A wealthy catch
Matchmakers are rushing to cash in at matchmaking fairs and other events. Fifteen thousand women applied for a chance to date a wealthy man at an event May 1 organized by matchmaking website jiayuan.com, says Zhang Guoyu, director of the company's Southwest China branch. In June, 50 of them will meet the men who paid $14,650 for the service. Most people misunderstand the rich, says Zhang, whose company supplies contestants to Take Me Out. "They may be very successful in business, but they are very lonely when they get home," he says. Money worshipers and their brash targets help draw viewers, but producer Wang nominates a modest contestant as his favorite for a stirring, Susan Boyle-like moment. Vocal teacher Lu Yuanlong "is not good–looking," Wang says. "Your belly is terrifying" was one contestant's reaction. All the women switched off their lights except the one who, unknown to her, Lu had selected. Then Lu took a microphone and brought the house down with a stunning operatic aria. "They are a perfect couple and are still together," Wang says. No TV show can fully reflect social reality, says Yin Hong, a Chinese television scholar at Beijing's Tsinghua University. He prefers If You Are the One because "It's more controversial." Why so popular? "China's social environment is changing, as people dare to express their private life and love values in public," he says. Parents involved - China's one-child policy has skewed the gender balance over the past three decades as farmers' preference for boys resulted in abortions of female fetuses. If women enjoy a greater selection, though, they face other challenges. "Our surveys show that men consider women old after 28," says matchmaker Tian, and women consider a man old after 35. In Beijing's Zhongshan Park one Sunday, more than 1,000 parents swap details on their single, grown offspring. "I blame myself," says Liu Zhulin, 64, for the single status of his daughter Liu Jingfeng, 32, an advertising worker. "My wife and I always told our daughter to concentrate first on her studies and then on her job and only have a boyfriend later. But now it's too late." He Lan, 56, hopes to find a date for his daughter He Fan, 28, who works for an elevator firm. "It's hard for young people to find partners now, as they are so busy with their jobs," he says. He is a big fan of the dating programs and tuned in Saturday to a new show, I See You. "I took down the number and told my daughter she must apply to go on," he says. Her reaction? "Go on it yourself!" he laughs.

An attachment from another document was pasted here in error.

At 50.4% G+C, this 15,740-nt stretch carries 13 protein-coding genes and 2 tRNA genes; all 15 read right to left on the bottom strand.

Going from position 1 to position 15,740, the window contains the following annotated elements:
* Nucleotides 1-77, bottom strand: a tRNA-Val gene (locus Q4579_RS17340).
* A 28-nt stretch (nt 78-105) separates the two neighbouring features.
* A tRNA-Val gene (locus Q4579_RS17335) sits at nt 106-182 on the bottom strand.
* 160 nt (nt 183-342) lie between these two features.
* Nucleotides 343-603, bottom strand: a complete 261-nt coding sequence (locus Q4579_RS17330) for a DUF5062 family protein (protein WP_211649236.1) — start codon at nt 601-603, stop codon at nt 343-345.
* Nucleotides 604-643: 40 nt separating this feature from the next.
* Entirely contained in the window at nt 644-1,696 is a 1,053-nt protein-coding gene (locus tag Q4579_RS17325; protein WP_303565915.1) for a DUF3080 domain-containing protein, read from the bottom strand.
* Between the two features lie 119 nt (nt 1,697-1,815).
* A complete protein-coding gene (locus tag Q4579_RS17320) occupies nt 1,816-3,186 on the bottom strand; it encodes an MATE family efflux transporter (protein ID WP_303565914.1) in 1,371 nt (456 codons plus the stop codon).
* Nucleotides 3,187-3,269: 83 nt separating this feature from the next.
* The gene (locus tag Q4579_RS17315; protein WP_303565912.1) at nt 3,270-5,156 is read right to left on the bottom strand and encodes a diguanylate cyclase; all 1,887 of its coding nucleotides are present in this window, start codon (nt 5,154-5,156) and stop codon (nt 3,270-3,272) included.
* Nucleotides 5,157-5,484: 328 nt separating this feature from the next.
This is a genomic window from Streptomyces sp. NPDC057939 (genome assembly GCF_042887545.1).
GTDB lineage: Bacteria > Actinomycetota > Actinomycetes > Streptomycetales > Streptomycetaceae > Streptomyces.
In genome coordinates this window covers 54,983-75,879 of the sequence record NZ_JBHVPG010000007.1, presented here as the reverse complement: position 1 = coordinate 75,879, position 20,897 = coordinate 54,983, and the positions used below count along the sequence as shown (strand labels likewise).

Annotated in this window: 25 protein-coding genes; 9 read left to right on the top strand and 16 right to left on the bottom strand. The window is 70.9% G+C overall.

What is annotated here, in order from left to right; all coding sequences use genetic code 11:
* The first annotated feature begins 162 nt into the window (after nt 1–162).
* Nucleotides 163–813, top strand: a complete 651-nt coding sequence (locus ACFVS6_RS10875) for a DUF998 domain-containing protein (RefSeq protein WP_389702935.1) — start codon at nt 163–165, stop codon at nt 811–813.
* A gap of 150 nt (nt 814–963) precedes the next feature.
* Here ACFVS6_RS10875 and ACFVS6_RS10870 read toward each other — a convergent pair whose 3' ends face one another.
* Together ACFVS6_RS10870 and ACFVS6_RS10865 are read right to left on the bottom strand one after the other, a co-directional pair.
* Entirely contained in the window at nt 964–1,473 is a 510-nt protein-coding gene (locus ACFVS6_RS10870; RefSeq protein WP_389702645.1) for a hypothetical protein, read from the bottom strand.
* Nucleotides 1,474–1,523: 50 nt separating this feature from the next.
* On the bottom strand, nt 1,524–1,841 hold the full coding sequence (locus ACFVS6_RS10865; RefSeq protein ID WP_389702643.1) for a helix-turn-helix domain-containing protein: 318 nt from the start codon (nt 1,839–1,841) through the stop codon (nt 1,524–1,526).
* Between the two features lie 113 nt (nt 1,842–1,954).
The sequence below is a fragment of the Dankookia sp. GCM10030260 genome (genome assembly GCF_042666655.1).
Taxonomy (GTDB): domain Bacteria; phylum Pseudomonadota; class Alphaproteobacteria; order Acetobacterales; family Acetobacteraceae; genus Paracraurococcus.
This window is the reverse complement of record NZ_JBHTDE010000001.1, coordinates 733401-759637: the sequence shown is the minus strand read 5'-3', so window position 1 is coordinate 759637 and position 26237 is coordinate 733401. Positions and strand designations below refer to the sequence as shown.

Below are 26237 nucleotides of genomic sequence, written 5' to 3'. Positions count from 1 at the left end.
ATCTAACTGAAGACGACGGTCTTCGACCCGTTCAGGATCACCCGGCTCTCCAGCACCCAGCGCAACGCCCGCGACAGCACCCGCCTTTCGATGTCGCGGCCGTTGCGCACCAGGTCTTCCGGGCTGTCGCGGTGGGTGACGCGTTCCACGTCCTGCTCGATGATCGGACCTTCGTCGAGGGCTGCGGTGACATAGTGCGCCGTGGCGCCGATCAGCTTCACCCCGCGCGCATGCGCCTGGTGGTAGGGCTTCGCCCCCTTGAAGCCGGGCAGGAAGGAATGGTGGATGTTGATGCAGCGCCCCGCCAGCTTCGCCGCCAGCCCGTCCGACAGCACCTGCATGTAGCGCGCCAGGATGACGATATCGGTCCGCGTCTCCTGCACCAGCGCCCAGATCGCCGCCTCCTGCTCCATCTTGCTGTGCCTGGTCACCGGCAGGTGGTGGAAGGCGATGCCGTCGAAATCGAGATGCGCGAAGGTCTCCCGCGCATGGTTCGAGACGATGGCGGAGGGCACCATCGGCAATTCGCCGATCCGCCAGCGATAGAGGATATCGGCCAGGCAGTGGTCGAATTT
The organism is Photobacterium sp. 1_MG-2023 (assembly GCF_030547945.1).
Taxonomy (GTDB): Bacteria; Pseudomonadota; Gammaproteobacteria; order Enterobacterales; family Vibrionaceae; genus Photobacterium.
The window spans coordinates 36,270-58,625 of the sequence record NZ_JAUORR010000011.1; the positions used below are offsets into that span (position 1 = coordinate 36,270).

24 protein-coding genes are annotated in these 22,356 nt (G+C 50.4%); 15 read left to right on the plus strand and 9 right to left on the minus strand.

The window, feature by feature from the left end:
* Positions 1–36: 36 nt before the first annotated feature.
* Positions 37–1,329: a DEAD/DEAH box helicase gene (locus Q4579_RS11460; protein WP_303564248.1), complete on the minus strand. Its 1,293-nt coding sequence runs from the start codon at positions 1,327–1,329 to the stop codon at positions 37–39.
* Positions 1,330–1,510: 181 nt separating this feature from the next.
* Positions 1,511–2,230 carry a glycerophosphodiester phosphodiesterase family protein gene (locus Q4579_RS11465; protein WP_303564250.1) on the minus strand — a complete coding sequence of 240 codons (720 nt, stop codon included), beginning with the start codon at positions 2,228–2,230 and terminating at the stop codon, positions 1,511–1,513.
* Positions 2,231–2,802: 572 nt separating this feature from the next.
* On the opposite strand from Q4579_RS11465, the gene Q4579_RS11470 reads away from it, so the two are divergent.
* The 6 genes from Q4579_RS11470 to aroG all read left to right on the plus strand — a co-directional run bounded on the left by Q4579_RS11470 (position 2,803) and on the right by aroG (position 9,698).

Chinese TV Online offers Chinese Language Channels The U.S. is home to two million people who speak the Chinese language (both Cantonese and Mandarin) and now they can stay connected to “home” with Chinese Language Channels. Programs feature everything from local and world news, to the best in entertainment, Chinese movies, Chinese music, sports, and special interest programming. CCTV Channels for Chinese-Speaking Viewers
China Central Television is the largest provider of China’s television programming, and CCTV channels will now reach 50 million Chinese people living outside China. CCTV features Mandarin-language programming that includes hourly top news stories as well as cultural, financial, entertainment, variety shows, sports, and dramas starring many of China’s most popular performers. Viewers will also be able to watch documentaries, shows about fashion trends and special events, educational children’s shows, and blockbuster movies. The Chinese language channels offer a variety of programs. 200 channels for Mandarin Customers Broadcast in Mandarin, reaching out to the 1.2 billion Chinese television viewers all over the world to bring them breaking news and current affairs talk shows from China and around the globe. Chinese-speaking viewers will have access to the best Chinese drama series and Chinese movies that Taiwan, China, and Hong Kong have to offer, as well as entertainment, community news, popular Chinese variety shows, and travel and cooking shows. Chinese viewers in the San Francisco Bay area will also have programs including games shows, talk and variety shows, dramas, educational programming, sitcoms, travel and lifestyle shows, food programs, children’s shows, entertainment news, and Chinese music.
2012: Year of the (Water) Dragon People born in the Year of the Dragon (1904 * 1916 * 1928 * 1940 * 1952 * 1964 * 1976 * 1988 * 2000 * 2012) The Dragon is magnificent. He/She is flamboyant, attractive and full of vitality and strength. In China the Dragon is the imperial symbol, the sign of the emperor, or the male element Yang. The Dragon is the symbol of power and wealth. "The year 2012 is blessed by the lucky Dragon. The Dragon it is a yang year. Yang Water is like a flowing river rather than a stagnant lake. Things will move, ideas flow, creativity abound, economies boom, and love blossom in this environment. It is likely to be an exciting year indeed.